Preventing Injuries With Smart Technology

Performance analysis can also be applied to learn about recovery times and to prevent injuries. Real-time preventative feedback can be useful when trying to avoid an injury.

Wearable technology is well-suited for this task and is unobtrusive, so it doesn’t affect an athlete’s performance. Researchers from the University of Michigan and University of Kentucky, led by Dr. Samir A Rawashdeh, looked at baseball throws and volleyball serves—two actions that require overhead movements and often cause injuries from overuse. They developed a prototype wearable device that could track arm motion using a set of inertial sensors.

Their goal was to imitate the function of a pedometer and apply it to more complex movements of the arm. They were able to devise an approach for motion gesture recognition and developed a classification algorithm. Their work may one day assist coaches and medical professionals by providing them with information on the throwing patterns of a particular athlete.

Recreational runners often develop overuse injuries, too, due to the high impact nature of the sport. Experts suggest that asymmetrical running could often be the primary cause of injury or an indicator of already existing tissue damage. Thus, wearables that could detect this asymmetry could be very helpful, especially since the asymmetry is often not visible.

A team from the Dublin City University in Ireland has been working on such a system, and they have already produced a framework that could evaluate and analyze the asymmetry in runners.

The Future of Wearable Technology in Sports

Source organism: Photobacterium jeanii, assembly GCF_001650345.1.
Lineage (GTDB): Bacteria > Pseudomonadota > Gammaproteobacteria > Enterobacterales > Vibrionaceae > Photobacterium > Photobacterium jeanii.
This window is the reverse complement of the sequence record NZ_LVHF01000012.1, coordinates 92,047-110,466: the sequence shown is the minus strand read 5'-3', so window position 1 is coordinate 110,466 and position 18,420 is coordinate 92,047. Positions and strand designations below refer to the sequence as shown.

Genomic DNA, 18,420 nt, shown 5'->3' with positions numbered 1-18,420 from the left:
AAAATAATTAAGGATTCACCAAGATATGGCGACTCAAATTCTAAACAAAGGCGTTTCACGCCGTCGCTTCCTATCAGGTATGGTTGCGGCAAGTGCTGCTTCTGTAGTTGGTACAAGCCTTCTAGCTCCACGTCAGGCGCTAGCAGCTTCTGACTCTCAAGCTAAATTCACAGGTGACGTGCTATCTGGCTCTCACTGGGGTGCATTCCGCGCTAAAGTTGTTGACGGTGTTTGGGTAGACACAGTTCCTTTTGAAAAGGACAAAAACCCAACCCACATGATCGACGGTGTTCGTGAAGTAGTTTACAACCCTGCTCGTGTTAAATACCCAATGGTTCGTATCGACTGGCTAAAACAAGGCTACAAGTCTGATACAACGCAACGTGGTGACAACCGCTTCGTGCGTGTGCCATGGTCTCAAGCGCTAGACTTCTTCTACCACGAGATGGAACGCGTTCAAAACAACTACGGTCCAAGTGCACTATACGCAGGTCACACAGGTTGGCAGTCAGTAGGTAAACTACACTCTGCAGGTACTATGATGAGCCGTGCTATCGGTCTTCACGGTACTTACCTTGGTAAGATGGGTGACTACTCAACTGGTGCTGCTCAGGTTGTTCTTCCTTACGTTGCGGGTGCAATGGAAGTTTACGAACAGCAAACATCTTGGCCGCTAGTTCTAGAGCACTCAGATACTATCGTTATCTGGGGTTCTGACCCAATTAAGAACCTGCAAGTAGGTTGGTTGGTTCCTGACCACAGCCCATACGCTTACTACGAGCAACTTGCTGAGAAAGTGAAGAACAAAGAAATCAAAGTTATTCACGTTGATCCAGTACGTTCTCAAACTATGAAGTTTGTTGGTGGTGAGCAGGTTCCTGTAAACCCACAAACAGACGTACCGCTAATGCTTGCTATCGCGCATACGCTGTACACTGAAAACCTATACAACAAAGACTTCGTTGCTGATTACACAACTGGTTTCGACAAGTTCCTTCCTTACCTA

Kevin Plank, the founder and CEO of Under Armour, addressed the audience at this year’s CES in Las Vegas and expressed his belief that technology will soon become even more important for athletic performance.

Plank, a former football player himself, has been dedicated to building a business around the idea of products that could enhance athletic performance. He first developed a smart T-shirt that could remain light and dry throughout exercise. Now, Under Armour is a leading developer of performance apparel, footwear, and accessories, and its products are sold globally. The brand’s Connected Fitness Platform is the world’s largest health and fitness community.

Research insights are supporting the views of the wearable industry. Associate Professor Daniel James and Dr. James B. Lee from the Centre for Wireless Monitoring and Applications at Griffith University predict that consumer grade wearables specifically designed for sports will become increasingly sophisticated. Shortly, they will be able to compete with the research versions of these devices. It has been suggested that researchers could use these commercially popular products to help aggregate more data.

Dr. Pio Alfredo Di Tore from the Department of Human, Philosophical and Education Sciences at the University of Salerno, Italy, also feels that next generation of technologies will offer new ways of collecting and analyzing data and will include a “perceptual” level. Di Tore talks about using wearable technology to increase situation awareness—a concept well-known in sports psychology. Situation awareness involves perception, comprehension and projection and can help with decision-making during activities that involve taxing cognitive and physical tasks.

As more data is collected from professional and recreational athletes through wearables, the question of ethics also emerges. Some experts agree that there might be an issue of increased surveillance of players and that data security will need to be carefully monitored.

Sources:

Arnold J, Sade R. Wearable Technologies in Collegiate Sports: The Ethics of Collecting Biometric Data From Student-Athletes. Am J  Bioethics, 2017;17(1):67-70.

Di Tore P. Situation awareness and complexity: The role of wearable technologies in sports science.   Journal of Human Sport & Exercise, 2015;10 (Special issue1):S500-S506.

James D, Lee J. The increasing adoption of consumer grade wearables: Comparing the apples and oranges of sport science. Journal of Fitness Research, 2016; 5(1):6-8.

Moran K, Richter C, Farrell E, Mitchell E, Ahmadi A, O’Connor N. Detection of Running Asymmetry Using a Wearable Sensor System. Procedia Engineering, 2015;112:180-183.

Rawashdeh S, Rafeldt D, Uhl T. Wearable IMU for shoulder injury prevention in overhead sports. Sensors, 2016; 16(11),1847.